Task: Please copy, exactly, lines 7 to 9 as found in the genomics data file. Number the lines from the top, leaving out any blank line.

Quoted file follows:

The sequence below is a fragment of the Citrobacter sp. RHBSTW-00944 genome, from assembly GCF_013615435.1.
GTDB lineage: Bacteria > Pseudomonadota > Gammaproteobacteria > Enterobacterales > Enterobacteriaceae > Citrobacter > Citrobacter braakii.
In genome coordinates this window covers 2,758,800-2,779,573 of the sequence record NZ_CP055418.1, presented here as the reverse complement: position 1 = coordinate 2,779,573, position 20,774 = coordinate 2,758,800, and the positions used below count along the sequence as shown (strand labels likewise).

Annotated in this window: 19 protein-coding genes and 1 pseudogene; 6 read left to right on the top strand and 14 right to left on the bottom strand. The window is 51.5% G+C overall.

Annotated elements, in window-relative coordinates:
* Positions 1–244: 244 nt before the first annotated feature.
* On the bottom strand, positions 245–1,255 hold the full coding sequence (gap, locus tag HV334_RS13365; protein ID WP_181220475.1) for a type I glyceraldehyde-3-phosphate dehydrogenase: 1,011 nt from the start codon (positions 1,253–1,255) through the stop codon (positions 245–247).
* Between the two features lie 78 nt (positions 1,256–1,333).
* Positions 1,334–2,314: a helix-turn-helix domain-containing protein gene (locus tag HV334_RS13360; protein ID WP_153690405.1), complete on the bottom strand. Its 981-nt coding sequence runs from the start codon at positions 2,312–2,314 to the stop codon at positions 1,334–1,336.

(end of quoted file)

* On the bottom strand, positions 245–1,255 hold the full coding sequence (gap, locus tag HV334_RS13365; protein ID WP_181220475.1) for a type I glyceraldehyde-3-phosphate dehydrogenase: 1,011 nt from the start codon (positions 1,253–1,255) through the stop codon (positions 245–247).
* Between the two features lie 78 nt (positions 1,256–1,333).
* Positions 1,334–2,314: a helix-turn-helix domain-containing protein gene (locus tag HV334_RS13360; protein ID WP_153690405.1), complete on the bottom strand. Its 981-nt coding sequence runs from the start codon at positions 2,312–2,314 to the stop codon at positions 1,334–1,336.